September 26, 2015
Pope Francis, to the strains of the iconic "Rocky" theme song, landed in Philadelphia Saturday morning, giving the city its turn in the international spotlight during the pontiff's historic visit to the United States.
During his flight from New York City, he reportedly flew over the Statue of Liberty and Ellis Island, the entry for generations of immigrants.
After arriving at Philadelphia International Airport, Francis greeted Pennsylvania Gov. Tom Wolf, Mayor Michael Nutter and the Richard and Bernadette Bowes family, the Philadelphia family selected to represent the city. Their daughters gave flowers to Pope Francis as he hugged the two girls and Bowes' son.
But in a gesture that moved the region, the pope, before leaving in his now iconic Fiat, also ordered the driver to stop so he could kiss a severely disabled child in a wheelchair who was waiting along with scores at the airport.
The child, Michael Keating, 10, of Elverson, Chester County, has cerebral palsy and is the son of Chuck Keating, director of the Bishop Shanahan High School band that performed at the pope's arrival.
The historic visit by the pontiff was an event not to be missed by Brian Flores, who traveled 30 hours from Minnesota with his family and two others.
Camping out along the Benjamin Franklin Parkway – since 5 p.m. Friday – the group of 14 pilgrims will remain there all weekend.
Flores, 16, who has received the sacraments of Communion and confirmation, said his family has become more religious and involved with the church in recent years.
"Five years ago this wouldn't have been important to my family," he said, as the sun came up over the Parkway. "Now seeing the pope is not only interesting, but important to us."
Flores was part of a crowd that looked undersized to some – even at 8 a.m. As the morning progressed, more pilgrims began to arrive, but some volunteers were initially worried about the slow trickle of people.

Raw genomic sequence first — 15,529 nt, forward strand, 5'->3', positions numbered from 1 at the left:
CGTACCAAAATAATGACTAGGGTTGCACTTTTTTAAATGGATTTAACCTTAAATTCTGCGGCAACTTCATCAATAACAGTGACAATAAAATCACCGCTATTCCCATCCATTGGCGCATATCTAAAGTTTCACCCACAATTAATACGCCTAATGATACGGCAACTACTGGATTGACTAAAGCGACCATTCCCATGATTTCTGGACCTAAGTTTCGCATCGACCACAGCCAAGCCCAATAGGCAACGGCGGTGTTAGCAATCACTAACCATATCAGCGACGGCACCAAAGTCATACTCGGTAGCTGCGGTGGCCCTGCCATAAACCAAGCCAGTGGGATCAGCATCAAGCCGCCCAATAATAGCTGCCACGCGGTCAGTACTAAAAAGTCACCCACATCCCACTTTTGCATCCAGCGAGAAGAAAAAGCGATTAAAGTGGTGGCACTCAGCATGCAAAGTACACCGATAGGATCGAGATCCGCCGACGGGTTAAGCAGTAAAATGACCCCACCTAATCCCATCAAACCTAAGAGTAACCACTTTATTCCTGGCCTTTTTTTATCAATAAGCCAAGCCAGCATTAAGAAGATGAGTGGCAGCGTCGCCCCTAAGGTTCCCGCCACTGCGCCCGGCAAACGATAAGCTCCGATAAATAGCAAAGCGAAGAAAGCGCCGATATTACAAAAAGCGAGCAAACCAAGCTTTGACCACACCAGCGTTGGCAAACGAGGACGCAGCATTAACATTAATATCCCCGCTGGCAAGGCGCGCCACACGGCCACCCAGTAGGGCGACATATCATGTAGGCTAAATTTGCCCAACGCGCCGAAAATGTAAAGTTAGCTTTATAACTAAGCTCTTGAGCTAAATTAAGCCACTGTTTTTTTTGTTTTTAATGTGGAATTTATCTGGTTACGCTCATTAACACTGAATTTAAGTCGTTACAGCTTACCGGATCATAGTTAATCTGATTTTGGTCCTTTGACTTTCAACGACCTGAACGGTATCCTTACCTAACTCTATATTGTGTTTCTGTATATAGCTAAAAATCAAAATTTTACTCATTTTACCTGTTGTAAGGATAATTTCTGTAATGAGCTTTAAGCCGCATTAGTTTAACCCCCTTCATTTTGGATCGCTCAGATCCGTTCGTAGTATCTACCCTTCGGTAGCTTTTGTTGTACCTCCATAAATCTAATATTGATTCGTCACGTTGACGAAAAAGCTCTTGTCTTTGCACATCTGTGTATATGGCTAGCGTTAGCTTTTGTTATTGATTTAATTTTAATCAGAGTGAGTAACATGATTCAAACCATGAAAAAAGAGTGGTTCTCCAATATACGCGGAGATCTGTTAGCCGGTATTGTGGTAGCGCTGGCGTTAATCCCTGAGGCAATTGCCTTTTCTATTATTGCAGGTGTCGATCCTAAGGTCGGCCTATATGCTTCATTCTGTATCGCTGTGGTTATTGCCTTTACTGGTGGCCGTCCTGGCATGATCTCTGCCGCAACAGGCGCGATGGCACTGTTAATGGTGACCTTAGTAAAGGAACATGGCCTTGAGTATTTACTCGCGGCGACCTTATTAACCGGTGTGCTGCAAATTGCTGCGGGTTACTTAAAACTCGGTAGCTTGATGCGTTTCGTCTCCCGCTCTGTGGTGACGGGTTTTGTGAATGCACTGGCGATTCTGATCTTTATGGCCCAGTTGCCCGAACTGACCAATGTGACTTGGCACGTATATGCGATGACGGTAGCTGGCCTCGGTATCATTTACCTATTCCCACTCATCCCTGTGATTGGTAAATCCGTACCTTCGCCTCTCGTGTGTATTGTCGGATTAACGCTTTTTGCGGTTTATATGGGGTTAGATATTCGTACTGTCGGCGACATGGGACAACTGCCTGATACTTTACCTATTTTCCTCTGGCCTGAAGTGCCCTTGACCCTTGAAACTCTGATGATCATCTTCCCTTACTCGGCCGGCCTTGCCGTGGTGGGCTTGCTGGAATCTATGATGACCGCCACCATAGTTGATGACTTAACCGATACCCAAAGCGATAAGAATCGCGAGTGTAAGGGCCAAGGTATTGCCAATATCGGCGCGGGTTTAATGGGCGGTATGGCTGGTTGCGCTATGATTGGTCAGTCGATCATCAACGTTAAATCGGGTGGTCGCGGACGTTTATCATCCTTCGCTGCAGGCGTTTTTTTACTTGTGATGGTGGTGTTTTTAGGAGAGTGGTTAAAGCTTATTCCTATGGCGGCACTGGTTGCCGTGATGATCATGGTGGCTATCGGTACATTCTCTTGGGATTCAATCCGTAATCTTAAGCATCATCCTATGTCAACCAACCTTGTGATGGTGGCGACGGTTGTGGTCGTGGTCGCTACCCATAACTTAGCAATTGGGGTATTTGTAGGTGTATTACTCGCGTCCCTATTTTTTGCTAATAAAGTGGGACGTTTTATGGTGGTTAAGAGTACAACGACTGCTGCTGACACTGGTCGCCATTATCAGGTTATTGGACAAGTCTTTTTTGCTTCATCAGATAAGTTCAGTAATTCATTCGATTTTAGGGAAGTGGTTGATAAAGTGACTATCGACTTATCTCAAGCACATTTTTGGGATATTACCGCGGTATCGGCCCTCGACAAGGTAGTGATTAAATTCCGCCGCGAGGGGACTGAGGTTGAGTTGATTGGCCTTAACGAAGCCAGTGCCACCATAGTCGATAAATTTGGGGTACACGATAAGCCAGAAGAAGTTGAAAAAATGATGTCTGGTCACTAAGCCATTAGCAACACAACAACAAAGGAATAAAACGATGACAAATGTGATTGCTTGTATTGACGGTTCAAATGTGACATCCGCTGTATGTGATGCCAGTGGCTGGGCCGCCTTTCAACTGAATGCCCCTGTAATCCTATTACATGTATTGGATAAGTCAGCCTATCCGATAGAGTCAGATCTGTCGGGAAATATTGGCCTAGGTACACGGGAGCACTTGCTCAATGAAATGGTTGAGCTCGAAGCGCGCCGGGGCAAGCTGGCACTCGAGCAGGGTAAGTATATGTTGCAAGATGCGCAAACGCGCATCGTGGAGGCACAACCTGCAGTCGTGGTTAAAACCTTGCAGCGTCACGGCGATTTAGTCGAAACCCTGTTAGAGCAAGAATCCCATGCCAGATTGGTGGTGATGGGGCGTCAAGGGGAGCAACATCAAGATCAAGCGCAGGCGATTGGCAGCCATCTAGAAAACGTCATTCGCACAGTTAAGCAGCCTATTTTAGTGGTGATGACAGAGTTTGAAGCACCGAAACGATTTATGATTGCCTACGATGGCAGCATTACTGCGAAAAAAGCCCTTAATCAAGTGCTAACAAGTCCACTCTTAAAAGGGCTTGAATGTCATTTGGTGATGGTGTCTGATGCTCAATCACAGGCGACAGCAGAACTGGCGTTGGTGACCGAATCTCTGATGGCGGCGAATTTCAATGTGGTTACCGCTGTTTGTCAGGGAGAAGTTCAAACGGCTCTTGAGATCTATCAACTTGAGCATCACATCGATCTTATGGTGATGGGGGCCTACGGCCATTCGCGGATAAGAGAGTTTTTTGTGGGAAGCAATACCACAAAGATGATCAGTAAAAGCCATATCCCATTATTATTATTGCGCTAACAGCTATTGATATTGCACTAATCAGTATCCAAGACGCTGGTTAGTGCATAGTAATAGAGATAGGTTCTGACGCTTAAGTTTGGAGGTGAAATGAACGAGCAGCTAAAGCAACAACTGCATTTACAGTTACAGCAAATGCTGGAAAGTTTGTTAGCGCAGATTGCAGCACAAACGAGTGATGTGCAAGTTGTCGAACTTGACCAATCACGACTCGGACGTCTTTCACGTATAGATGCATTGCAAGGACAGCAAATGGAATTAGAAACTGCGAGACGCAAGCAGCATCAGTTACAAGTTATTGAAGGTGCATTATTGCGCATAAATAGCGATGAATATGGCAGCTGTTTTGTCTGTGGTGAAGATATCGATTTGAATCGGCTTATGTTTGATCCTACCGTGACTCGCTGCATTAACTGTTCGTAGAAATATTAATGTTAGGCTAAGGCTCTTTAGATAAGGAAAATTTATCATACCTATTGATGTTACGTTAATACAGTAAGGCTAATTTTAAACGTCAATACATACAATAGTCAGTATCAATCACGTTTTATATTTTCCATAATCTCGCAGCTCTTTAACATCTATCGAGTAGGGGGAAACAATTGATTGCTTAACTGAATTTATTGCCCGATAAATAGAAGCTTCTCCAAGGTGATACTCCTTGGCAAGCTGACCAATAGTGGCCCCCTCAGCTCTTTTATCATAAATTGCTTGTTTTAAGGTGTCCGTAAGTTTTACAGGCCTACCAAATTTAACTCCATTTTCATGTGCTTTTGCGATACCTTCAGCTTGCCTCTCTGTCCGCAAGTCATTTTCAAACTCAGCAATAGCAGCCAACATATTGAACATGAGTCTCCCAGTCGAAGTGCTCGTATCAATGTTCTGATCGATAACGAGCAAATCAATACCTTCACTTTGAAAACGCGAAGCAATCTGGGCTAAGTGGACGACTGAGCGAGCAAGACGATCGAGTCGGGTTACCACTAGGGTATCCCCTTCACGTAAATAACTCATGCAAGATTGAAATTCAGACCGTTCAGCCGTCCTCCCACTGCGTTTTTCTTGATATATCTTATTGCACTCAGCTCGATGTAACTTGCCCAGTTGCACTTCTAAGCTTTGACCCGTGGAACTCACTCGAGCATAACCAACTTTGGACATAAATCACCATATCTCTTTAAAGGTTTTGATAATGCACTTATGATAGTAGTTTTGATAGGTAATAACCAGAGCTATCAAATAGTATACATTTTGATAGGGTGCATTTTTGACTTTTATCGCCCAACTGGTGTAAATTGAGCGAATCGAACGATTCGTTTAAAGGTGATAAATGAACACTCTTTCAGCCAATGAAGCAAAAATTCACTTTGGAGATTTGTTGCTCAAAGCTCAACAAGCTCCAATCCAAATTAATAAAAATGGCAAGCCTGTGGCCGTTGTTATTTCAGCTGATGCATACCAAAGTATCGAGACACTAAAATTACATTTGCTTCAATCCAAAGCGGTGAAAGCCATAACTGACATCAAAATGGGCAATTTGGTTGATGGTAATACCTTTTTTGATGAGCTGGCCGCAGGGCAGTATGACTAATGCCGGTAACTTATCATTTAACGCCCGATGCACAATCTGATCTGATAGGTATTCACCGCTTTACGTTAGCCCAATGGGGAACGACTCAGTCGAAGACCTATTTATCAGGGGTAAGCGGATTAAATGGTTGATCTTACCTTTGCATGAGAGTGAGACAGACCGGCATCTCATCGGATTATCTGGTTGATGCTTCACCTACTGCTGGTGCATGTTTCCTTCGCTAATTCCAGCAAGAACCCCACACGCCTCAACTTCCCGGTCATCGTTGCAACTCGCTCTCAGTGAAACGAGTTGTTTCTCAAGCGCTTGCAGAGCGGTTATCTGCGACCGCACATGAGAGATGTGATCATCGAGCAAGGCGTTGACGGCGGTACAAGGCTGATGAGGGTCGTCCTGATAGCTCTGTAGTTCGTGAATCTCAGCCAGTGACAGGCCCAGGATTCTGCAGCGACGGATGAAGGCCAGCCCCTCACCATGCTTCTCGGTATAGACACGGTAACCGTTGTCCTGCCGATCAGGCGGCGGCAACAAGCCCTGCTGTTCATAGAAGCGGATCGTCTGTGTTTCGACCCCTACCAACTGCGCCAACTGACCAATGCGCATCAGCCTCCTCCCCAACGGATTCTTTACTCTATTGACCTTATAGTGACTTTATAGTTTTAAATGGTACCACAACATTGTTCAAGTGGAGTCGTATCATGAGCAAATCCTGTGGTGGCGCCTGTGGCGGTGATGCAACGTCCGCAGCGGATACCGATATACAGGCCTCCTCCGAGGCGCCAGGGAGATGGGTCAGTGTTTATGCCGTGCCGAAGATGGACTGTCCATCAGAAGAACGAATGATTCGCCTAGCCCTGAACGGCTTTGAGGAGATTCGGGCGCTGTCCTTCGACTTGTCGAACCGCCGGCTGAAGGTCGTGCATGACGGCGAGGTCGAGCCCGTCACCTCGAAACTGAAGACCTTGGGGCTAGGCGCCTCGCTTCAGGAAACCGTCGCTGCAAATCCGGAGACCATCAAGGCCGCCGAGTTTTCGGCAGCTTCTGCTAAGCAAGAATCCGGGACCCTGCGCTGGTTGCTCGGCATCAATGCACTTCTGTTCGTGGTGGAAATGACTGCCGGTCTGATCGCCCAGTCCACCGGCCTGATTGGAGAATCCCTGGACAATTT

Volunteers at a security checkpoint at JFK Boulevard and 18th Street said they were surprised at the relatively few people who had shown up so far to greet the pontiff early Saturday morning. Some 12,000 local Philadelphians have volunteered to help the pilgrims in the city.
“I’m surprised at the lack of people so far,” said Jennifer Snow, of West Chester. “I’m hoping they are going to come. It’s the biggest party.”
All the early talk by city officials about security has been a “deterrent,” she said.
Fellow volunteer Patricia Murray, a Glen Mills resident, agreed.
“I think initially they told the worst-case scenario, but they’ve started backing off,” she said.
“I think people will make last-minute decisions to come,” Snow said. “Fingers crossed.”
At 30th Street Station, officials there handed out Secret Service brochures explaining security procedures. Guards at security checkpoints said pedestrian traffic to the Parkway had been light.
Those who attempted to bring certain souvenirs into the security zone, no matter how innocuous they seemed, were told to hand them over where they were dumped into a box of prohibited items.
Still, the excitement was obvious in many of those gathered along the Parkway. They said they came to glimpse one of the most popular popes ever, but with admiration and respect in their hearts for the Holy Father and his message.
Sister Mary Theo Milla, who traveled here from Nigeria for the World Meeting of Families Congress, was up early in anticipation of the pontiff's visit.
A member of the Sisters of Immaculate Heart of Mary, Milla said Pope Francis has made fellow Catholics once again proud of their religion.
“In this day and age, when Catholics are relegated to the background and people are almost ashamed of being Catholic, the whole country has stopped to wait on the pope,” she said, adding it was gratifying to “look at this country and see this much respect for him.”
Dressed in matching bright orange shirts, 55 pilgrims from North Jersey wanted to experience the papal visit as a group.